Removal of the integrated radio/CD Player from the later model Mercedes Sprinter (NCV3) and VW Crafter models is quite straight forward and easily carried out with the minimum of tools. Although this post will primarily covers the removal of the OEM radio, removal of several other dashboard components is also documented, these were required to gain access for the installation of a fleet vehicle tracking system.
As you can see the original display to this HA1111 Sprinter radio had been damaged, I was unable to find the replacement parts to carry out a repair to the LCD so an alternate method of repair was chosen. As you will be aware the HA1111 radio is protected with a ‘PROD’ security feature and in many cases coded via CANBUS to the vehicle ECU. To get around this problem a replacement radio was purchased from EBay for a bargain price of £35. It did not matter that it would be coded to another vehicle, all I required was a radio of the same model and version to swap the damaged front panel containing the LCD display unit. In doing this the radio coding issue would not be a problem as the original chassis (that worked perfectly well) would be retained and just swapping the front panels in this case was a perfect economical solution given the type of fault.
Firstly prize off the console bezel that surrounds the heater, storage tray and radio. Insert a blunt object into the trim gap in the lower and upper corners of the bezel and lever it forward – it is fixed on clips. once the upper and lower corners are free, lever between the central heater control to release the middle section clips. Pulling now from the top, carefully release the bezel from the centre console. Once it is totally free from the retaining clips, remove the electrical connector plug from behind the hazard warning switch and place the bezel safely out of the way while you proceed to remove the radio.
The radio is simply held in with 4 torx screws, one at each approximate corner location. Once these are removed the radio can be slid out of the dashboard. There is a slide rail arrangement moulded into the inner dash frame that guides the radio into position and secures its location.
You will have to remove the lower storage tray beneath the radio first, not only to gain access to the radio lower fixing screws but to prevent the wiring loom being caught behind and preventing full radio removal – this is removed easily with a ‘straight pull’ outward. Once the radio is removed, it can be unplugged from the ISO connector loom and coaxial antenna disconnected.
Assembly is the reverse of removal.
Additional dashboard notes.
You may wish to read a little more on the Mobis HA1111 Mercedes OEM radio and its features here and here.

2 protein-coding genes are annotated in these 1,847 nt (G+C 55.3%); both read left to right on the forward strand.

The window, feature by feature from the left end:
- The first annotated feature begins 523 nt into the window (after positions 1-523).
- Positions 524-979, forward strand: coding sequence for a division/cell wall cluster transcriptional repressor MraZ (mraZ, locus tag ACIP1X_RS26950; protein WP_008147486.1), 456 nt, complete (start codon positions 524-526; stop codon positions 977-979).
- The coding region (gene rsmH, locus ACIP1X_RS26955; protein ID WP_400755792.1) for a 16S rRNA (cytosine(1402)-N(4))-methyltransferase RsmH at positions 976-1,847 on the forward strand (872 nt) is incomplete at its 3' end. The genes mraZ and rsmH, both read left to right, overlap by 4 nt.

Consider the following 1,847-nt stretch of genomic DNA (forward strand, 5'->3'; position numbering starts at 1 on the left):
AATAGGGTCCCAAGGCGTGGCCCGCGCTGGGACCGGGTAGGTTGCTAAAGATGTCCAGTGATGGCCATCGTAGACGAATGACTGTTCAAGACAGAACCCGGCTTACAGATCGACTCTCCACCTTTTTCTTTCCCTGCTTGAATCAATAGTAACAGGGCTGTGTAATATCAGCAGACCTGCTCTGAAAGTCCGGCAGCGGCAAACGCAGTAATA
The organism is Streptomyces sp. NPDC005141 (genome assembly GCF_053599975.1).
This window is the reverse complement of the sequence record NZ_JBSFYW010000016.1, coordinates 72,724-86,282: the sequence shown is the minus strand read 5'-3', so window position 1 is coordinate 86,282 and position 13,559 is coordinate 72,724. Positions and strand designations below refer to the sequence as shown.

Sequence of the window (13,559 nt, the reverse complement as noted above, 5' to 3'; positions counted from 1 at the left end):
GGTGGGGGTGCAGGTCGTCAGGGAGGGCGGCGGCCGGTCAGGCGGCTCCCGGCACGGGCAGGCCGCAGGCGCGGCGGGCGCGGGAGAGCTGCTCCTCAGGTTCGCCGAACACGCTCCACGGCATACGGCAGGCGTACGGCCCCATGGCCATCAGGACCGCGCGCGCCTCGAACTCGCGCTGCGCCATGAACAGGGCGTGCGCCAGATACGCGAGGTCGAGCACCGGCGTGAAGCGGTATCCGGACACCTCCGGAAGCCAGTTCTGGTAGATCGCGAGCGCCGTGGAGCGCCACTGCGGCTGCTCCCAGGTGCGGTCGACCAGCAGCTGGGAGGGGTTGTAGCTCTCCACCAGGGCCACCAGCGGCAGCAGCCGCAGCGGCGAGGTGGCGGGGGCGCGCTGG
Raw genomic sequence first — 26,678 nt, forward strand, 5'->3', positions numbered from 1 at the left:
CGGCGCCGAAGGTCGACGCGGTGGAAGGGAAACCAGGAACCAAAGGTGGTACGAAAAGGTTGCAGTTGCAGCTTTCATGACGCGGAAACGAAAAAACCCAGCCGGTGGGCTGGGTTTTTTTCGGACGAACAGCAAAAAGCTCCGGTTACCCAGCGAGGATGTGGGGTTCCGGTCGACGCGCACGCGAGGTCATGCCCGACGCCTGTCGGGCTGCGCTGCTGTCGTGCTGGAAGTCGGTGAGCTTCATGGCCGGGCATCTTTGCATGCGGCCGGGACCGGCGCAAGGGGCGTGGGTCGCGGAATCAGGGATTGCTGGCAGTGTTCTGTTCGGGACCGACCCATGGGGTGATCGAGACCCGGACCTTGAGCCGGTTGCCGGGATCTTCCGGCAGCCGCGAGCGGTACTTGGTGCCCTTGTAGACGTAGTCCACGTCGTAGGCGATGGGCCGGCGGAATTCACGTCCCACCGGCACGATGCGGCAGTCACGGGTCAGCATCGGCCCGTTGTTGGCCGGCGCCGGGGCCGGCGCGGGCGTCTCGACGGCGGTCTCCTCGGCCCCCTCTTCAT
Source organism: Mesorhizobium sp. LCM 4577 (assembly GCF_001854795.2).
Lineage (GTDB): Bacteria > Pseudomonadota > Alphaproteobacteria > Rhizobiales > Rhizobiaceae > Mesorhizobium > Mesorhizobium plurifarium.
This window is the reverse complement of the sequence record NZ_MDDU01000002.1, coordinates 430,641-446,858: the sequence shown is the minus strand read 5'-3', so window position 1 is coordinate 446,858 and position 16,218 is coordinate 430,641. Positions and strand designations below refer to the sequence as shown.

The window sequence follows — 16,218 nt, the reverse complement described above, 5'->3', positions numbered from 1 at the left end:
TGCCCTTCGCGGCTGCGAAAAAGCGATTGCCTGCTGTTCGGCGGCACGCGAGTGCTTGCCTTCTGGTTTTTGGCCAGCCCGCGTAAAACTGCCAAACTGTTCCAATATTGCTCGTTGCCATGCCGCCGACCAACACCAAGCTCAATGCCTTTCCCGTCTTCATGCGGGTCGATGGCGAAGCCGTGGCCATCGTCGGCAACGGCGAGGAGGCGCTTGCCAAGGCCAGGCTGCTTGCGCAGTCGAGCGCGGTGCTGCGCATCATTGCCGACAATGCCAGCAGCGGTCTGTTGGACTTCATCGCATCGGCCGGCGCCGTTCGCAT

The dashboard corner speakers are accessed by prizing up the leading edge furthest away from the windscreen and lifting this edge upward and out. The centre speaker can be accessed in the same way by lifting first the corners, then the middle of the long edge of the square central grille.
If you wish to remove the top storage tray section, undo the 2 torx screws in the front lip of the upper section directly above the radio. Then undo and remove the 2 vertical torx fixings from each grey console/vent side section, this plastic trim pulls straight out towards the passenger compartment. Once each side is removed it will reveal 2 more screws on the top, that once removed will allow full removal of the top tray and lid half-section. In this case the under-tray section was used to mount the hidden GPS antenna. The tracker GSM antenna was mounted in the windscreen side pillar.
This is simply removed by pulling free the door seal and then prizing inward the 2 trim clips that support the door pillar cover trim. Pulling the top is the best way to proceed, levering out the trim as you work down to the dash. Once free, flip out the speaker grille as above and pull slightly upward on the trim piece to unlatch the single lower tongue, it can now be fully removed.
Any wiring that may be needed to be run from the centre console/radio can be routed down through the heater console area and run beneath the glove box to the door pillar. The glove box is removed by opening its door and pressing inward the 2 sprung plastic tabs that form part of the rear tray moulding. This allows the glove box to fall fully forward, revealing a further 3 torx hinge screws. These screws will release fully the glove box so that it can be removed from the dash.
11 thoughts on “Mercedes Sprinter NCV3 / VW Crafter (2007-) Radio Removal”
great and easy steps thank you,
now what I am trying to do is find the antenna to replace as reception is very poor,